Melbourne, Australia hosts the annual Laneway Music Festival, and they’ve got a website that’s been attracting attention in web-design circles. For those not in the know, Laneway is the premiere event for the Indie music scene, hosting such headline acts as The Hold Steady, Echo & The Bunnymen, Midnight Juggernauts, and too many more famous acts to list here.
The site attracts attention for its unusually clean design. One really odd quirk that we don’t like, though, is that it has to build a different page for each major city, forcing you to a landing page that makes you select a city – why? The content looks identical regardless which city you selected. You can also change the city from the drop-down menu after you get to the main page anyway, so that’s pointless all over again! Here, the festivals’ in Melbourne, we gave you the Melbourne link.
After that, the site’s a treat. A hip graphic header, easy navigation, splashy photos, and piped-in multimedia content from Twitter, Flickr, and forums make for a site that gets you where you want to go and tells you what you want to know with efficiency and taste.
It just bears pointing out because… hey, have you seen most music-related websites?
Why do web designers get so worked up over fonts? A decision on whether to use one font or another for a logo may embroil an entire office, waging cubicle-to-cubicle warfare (imagine stapler-cannons, binder-clip mortars, and waste-paper-basket helmets here) that shoots down an entire day’s productivity. A non-designer will look on all this and wonder what on earth gets into people.
Let’s try to explain the rationale behind the most-dreaded fonts and why designers feel that way. On top of all these, the thing that makes a font the least popular is when it’s been overused.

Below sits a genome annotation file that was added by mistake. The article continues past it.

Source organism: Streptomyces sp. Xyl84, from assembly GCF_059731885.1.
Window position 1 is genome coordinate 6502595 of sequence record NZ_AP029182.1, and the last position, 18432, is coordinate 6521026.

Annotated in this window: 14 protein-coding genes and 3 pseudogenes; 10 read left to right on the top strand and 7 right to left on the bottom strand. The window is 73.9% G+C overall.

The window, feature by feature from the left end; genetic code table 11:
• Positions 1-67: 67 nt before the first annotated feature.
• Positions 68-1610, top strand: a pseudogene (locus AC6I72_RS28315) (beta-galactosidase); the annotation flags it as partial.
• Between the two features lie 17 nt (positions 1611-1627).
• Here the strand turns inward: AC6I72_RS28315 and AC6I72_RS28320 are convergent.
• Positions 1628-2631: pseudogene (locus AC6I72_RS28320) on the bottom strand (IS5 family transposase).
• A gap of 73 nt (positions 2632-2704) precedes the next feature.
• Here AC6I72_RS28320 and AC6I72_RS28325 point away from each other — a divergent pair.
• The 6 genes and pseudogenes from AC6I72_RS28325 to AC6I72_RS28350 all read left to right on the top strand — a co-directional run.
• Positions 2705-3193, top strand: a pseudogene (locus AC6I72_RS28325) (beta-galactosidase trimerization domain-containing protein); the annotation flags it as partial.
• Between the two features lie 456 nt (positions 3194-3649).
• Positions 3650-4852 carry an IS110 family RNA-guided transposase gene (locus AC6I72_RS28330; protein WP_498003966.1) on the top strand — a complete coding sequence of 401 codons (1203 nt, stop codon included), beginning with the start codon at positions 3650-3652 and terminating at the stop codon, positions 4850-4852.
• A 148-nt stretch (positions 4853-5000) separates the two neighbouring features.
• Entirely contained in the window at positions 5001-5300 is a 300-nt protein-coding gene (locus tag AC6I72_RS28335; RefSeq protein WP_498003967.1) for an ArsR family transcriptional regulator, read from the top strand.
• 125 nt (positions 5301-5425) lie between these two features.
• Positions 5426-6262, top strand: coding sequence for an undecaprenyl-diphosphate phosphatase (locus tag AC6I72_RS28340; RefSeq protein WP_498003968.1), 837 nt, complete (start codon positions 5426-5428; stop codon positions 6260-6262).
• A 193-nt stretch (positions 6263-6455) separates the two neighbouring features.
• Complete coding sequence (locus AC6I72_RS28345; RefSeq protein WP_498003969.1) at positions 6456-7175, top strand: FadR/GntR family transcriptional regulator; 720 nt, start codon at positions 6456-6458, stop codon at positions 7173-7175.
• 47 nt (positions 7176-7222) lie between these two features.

Comic Sans – The thing is, this font was only intended as a joke/ novelty font. Think “party invitations.” Instead, a whole generation of novice web users latched onto this font for dear life and use it for everything, be it funeral notices, dear John letters, or results coming back from an AIDS test. There are tombstones chiseled in Comic-Sans out there.
Vivaldi – If Comic Sans is in trouble for people who don’t take themselves seriously enough, Vivaldi is the font for people who take themselves too seriously. Vivaldi is appropriate for snooty French restaurants and symphony programs. Anything else just makes it scream “pretentious snob!”
Curlz MT – Not only is Curlz ridiculously silly for any purpose except a circus train, it’s stupidly hard to read. If this article were displayed in Curlz MT, you’d have given up by now.
Kristen ITC – Well, if you have to ask “What’s wrong with Kristen ITC?”, you’re probably beyond hope. It’s designed to look like it was hand-lettered by a preschooler. And that’s just how your intellect comes off when you use it. Remember, you’re inviting people to think that you’re four years old when you use this font. Don’t blame people for treating you like a four-year-old if you do.
Bradley Hand ITC – Bradley hand is one of the hand-written fonts that basically lacks any imagination, while still making everything illegible and pretentious all at once. It’s like making a tray of fancy hors d’ouveres out of Ritz crackers, Spam, and Velveta.
Papyrus – Papyrus is hated for being too dramatic. As such, it belongs on movie titles, movie posters, banners at Renaissance Faires, and nowhere else.
Viner Hand ITC – If Papyrus is too dramatic, Viner Hand is the cursive font that’s too campy to be dramatic. Don’t use it unless you’re a 14-year-old Goth who shops at Hot Topic and wears a razor blade on a bracelet, because that’s what you’re telling the world.
Apple says Adobe is working to sabotage HTML5. Adobe says HTML5 is no threat to Flash. Everybody’s watching the fight, and we love the six-fingered tattooed fist in the image, guys!
While we’re all bickering, could we help by pointing out what Flash is?
In the first place, Flash is not an Adobe innovation. Flash was originally developed in 1992 by a company called Macromedia, when it created a browser plug-in originally for Netscape Navigator. Life went on this way for 13 years, all the way up until Adobe bought out Macromedia in 2005, in a hostile takeover which also acquired Dreamweaver. Since 2005, Flash has gone from being a relatively controversy-free plug-in to being a hotbed of drama and turmoil.
It is very difficult to justify this plug-in in the year 2010, when it can very easily be mimicked with open standards that have existed for years. In fact, that’s exactly the case with what we’re seeing now:
“All major desktop browsers, and many minor browsers, have some level of SVG support, except for Internet Explorer.” No less than Tim Berners-Lee has criticized Microsoft for failing to implement SVG browser support.